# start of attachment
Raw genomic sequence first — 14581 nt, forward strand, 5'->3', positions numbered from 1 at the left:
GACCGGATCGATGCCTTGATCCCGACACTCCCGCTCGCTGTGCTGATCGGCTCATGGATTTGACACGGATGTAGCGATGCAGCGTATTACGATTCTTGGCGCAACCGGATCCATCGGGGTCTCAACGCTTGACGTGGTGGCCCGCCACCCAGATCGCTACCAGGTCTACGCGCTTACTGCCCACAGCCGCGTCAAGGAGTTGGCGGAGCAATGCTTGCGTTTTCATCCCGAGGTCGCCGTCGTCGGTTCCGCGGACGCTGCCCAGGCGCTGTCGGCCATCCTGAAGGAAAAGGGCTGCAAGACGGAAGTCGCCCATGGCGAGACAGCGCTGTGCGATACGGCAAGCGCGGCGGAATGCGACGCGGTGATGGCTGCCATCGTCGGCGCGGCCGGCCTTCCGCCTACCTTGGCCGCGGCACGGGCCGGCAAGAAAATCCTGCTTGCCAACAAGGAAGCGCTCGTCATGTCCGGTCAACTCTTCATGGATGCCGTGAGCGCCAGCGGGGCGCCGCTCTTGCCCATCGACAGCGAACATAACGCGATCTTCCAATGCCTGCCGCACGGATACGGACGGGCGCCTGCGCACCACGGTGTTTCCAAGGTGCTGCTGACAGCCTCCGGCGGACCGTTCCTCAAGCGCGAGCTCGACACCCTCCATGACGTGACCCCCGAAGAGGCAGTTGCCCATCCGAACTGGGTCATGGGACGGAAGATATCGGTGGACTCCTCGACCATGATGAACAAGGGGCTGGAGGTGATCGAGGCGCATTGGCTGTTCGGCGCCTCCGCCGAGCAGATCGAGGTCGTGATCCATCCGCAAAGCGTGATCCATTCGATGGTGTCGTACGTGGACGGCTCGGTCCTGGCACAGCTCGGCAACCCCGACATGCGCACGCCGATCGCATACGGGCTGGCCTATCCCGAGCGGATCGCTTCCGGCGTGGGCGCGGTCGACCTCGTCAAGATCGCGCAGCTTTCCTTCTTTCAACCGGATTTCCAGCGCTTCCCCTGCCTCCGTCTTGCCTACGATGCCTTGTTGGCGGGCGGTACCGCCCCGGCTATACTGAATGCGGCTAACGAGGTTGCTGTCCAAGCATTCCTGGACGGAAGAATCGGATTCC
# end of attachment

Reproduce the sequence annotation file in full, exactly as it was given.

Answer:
Raw genomic sequence first — 14581 nt, forward strand, 5'->3', positions numbered from 1 at the left:
GACCGGATCGATGCCTTGATCCCGACACTCCCGCTCGCTGTGCTGATCGGCTCATGGATTTGACACGGATGTAGCGATGCAGCGTATTACGATTCTTGGCGCAACCGGATCCATCGGGGTCTCAACGCTTGACGTGGTGGCCCGCCACCCAGATCGCTACCAGGTCTACGCGCTTACTGCCCACAGCCGCGTCAAGGAGTTGGCGGAGCAATGCTTGCGTTTTCATCCCGAGGTCGCCGTCGTCGGTTCCGCGGACGCTGCCCAGGCGCTGTCGGCCATCCTGAAGGAAAAGGGCTGCAAGACGGAAGTCGCCCATGGCGAGACAGCGCTGTGCGATACGGCAAGCGCGGCGGAATGCGACGCGGTGATGGCTGCCATCGTCGGCGCGGCCGGCCTTCCGCCTACCTTGGCCGCGGCACGGGCCGGCAAGAAAATCCTGCTTGCCAACAAGGAAGCGCTCGTCATGTCCGGTCAACTCTTCATGGATGCCGTGAGCGCCAGCGGGGCGCCGCTCTTGCCCATCGACAGCGAACATAACGCGATCTTCCAATGCCTGCCGCACGGATACGGACGGGCGCCTGCGCACCACGGTGTTTCCAAGGTGCTGCTGACAGCCTCCGGCGGACCGTTCCTCAAGCGCGAGCTCGACACCCTCCATGACGTGACCCCCGAAGAGGCAGTTGCCCATCCGAACTGGGTCATGGGACGGAAGATATCGGTGGACTCCTCGACCATGATGAACAAGGGGCTGGAGGTGATCGAGGCGCATTGGCTGTTCGGCGCCTCCGCCGAGCAGATCGAGGTCGTGATCCATCCGCAAAGCGTGATCCATTCGATGGTGTCGTACGTGGACGGCTCGGTCCTGGCACAGCTCGGCAACCCCGACATGCGCACGCCGATCGCATACGGGCTGGCCTATCCCGAGCGGATCGCTTCCGGCGTGGGCGCGGTCGACCTCGTCAAGATCGCGCAGCTTTCCTTCTTTCAACCGGATTTCCAGCGCTTCCCCTGCCTCCGTCTTGCCTACGATGCCTTGTTGGCGGGCGGTACCGCCCCGGCTATACTGAATGCGGCTAACGAGGTTGCTGTCCAAGCATTCCTGGACGGAAGAATCGGATTCC